Of Elves and Ethics
(All About Ken Reid’s Fudge)

b y   C a r o l y n   H o r n

The Comics Journal, 1992

  ELFLAND LOOKED SHABBY as I stumbled through overgrown streets, looking for a small, forgotten house. Ah! There it was; but what a change since Ken Reid's day! Peeling paintwork—a sagging roof—and Fudge himself, in matching tatters, in the doorway. He was peering up at the heavy sky and muttering to himself. When I greeted him he gave me a puzzled scowl; but when I made it plain that I was a fan, he replaced it with the old cheeky smile. He invited me in, and seemed willing enough to talk.

He lowered his now portly figure into a rocking-chair, lit a pipe and began:

"I was born in 1938 to serve as stooge for a budgerigar called 'Budge'. Can you imagine? My name was designed simply to rhyme with the hero of 'The Adventures of Budge', a strip which Ken Reid wanted to have the Manchester Evening News run.

"Well it wasn't long before we kicked out that overblown bird, and the strip was mine. The News ran it. I saved Ken Reid's life, you know. Before he started chronicling my adventures, he'd been working behind a shop doing artwork for a photographer. When he started drawing me, he worked from home—and escaped the wartime bomb that blew up his old workshop!

"I'm a quiet sort of chap. Sensible. I don't suppose I'd have had all those adventures if it hadn't been for that squirt, Speck; he was always getting me into a mess. Before he turned up, I was having a peaceful time; I ambled through a series of nightly 3-picture stories. It was the editor who was responsible for change. He wanted Ken to convert the strip to a serial, so that people would keep buying the paper. Ken said he introduced Speck so that I'd have someone to talk to; all I know is, things began to happen."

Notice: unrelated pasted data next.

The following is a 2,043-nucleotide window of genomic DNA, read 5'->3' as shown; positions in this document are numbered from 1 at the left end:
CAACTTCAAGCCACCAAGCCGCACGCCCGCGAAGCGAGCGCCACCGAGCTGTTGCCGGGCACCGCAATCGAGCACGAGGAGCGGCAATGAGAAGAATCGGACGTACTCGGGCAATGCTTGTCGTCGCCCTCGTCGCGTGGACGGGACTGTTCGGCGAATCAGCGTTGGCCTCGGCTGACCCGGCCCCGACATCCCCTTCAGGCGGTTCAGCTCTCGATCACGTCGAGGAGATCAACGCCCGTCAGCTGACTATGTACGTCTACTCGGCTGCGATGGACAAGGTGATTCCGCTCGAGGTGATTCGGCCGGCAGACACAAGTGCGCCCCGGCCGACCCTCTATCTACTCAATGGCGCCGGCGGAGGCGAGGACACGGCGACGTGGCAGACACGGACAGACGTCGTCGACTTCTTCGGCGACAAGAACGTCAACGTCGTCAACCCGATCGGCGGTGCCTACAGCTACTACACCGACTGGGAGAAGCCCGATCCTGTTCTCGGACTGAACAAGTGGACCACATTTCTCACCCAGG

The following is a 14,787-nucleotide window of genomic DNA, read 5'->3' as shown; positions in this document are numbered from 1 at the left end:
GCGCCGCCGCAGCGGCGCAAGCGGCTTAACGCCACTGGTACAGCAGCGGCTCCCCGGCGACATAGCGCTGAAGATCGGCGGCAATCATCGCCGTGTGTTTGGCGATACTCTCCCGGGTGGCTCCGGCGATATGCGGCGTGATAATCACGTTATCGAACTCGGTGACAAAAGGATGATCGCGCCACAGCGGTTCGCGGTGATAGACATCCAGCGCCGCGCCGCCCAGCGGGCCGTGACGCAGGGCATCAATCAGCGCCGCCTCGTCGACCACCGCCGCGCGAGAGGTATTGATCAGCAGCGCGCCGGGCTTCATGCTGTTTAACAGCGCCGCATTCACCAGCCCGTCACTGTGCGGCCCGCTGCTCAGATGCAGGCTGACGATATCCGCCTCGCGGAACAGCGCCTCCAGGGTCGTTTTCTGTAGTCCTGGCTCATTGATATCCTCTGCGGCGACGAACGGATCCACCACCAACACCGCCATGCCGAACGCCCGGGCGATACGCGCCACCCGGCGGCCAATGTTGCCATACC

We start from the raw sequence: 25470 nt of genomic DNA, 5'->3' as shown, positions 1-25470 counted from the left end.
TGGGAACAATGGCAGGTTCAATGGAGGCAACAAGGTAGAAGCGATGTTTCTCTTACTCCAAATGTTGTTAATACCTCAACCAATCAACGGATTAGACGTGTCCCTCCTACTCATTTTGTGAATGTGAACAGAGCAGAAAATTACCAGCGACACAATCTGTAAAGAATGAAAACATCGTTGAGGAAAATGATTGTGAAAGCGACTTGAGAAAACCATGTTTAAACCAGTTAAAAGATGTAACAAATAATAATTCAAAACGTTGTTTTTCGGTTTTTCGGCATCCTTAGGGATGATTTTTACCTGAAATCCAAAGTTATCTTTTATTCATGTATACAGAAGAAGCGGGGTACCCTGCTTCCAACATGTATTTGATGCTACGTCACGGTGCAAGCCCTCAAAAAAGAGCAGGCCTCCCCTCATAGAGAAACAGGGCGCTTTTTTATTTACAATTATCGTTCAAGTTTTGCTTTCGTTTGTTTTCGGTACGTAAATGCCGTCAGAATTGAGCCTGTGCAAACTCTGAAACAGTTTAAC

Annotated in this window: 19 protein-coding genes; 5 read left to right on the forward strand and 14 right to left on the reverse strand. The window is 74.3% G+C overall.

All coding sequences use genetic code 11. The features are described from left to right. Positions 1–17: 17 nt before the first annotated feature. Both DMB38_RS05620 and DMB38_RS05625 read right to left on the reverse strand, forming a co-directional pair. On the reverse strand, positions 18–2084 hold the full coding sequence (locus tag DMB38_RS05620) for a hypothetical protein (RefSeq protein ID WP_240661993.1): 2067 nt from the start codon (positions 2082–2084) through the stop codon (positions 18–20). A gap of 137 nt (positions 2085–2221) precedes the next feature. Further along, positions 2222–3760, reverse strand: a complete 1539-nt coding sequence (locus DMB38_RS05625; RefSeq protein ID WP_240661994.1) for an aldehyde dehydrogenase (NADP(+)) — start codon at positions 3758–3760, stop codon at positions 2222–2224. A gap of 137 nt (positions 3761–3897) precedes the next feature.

I interrupted: "I thought that Ken said that the adventures grew out of everyday things—he'd be looking at something and it would trigger an idea?"

"Huh! Oh, sure. He'd be looking at a tank of tropical fish and whammee! The next thing I know, there Speck and I'd be, right in the thick of Bubbleville. The man had too much imagination, that was his trouble—just like Speck, still he was a brilliant illustrator; that's why I kept him on. But of course that very ability of his was my downfall."

Fudge sighed. He rocked gently, and sucked at his pipe.

"Yes?" I prompted.

"Yes, well we got to be quite popular. Hodder and Stoughton wanted me to do a book, not just a re-hash of the newspaper strip; The Adventures of Fudge was the result. It was really an illustrated text rather than a strip-book. But we started to do so well, that we began to produce books that were a pruned-down version of the newspaper adventures, published by the University of London Press.

"Eleven adventures we had together, until everything was suspended for the war. What a time that was. Ken went off to join the army, but at least he didn't make us join up." Fudge shuddered. "We had enough problems of our own, here, without joining the petty squabbles of the humans.

"Well, your war finished and Ken buckled down to the job of following my adventures again. For years we stuck together. Friendship—hah! What a hollow word. " He scowled out of the window again at the gathering clouds. I held my breath; would he tell me? He began again with a quiver in his voice:

"We kept him going, you know, during the hard times—-Speck and I. We brought him from obscurity to fame... " (I bit an exclamation about "Jonah" etc. at D C Thomson helping too) "... and I admit—we enjoyed the limelight too, after a while. But then, what happened? The first sizable offer from some cruddy comics publisher, and Whoosh! We couldn't see Ken for dust!"

"Er—he'd been unwell, hadn't he? Pressure of work..." My words tailed away as he turned the full force of a Mach-1 glare in my direction.

"He could have come to us, couldn't he? We had people in Elfland who could have made him well, given him three wishes, pots of gold under rainbows; all that kind of stuff. Didn't we? And why did he have to leave us right spang in the middle of that awful Grindle's Rock? We had a hell of a job getting out of the whole mess!"

I kept quiet. He gave me a final glare, and then went back to re-filling his pipe. When it was pulling well, he was back in his reminiscent mood.

"Ken used to say that Disney was his main influence, and that he modelled me on Mickey Mouse. Well, really! I don't speak with an American accent, and I certainly don't have those ears, now do I?"

"No, no," I cut in quickly. I looked at his tattered and stained skin-tight suit and shuddered. "Perhaps it was just the cap that you always wear?"

"Hmph," he said, plucked it off his bald head and threw it to the ground.

Somehow, I knew that the interview was over.

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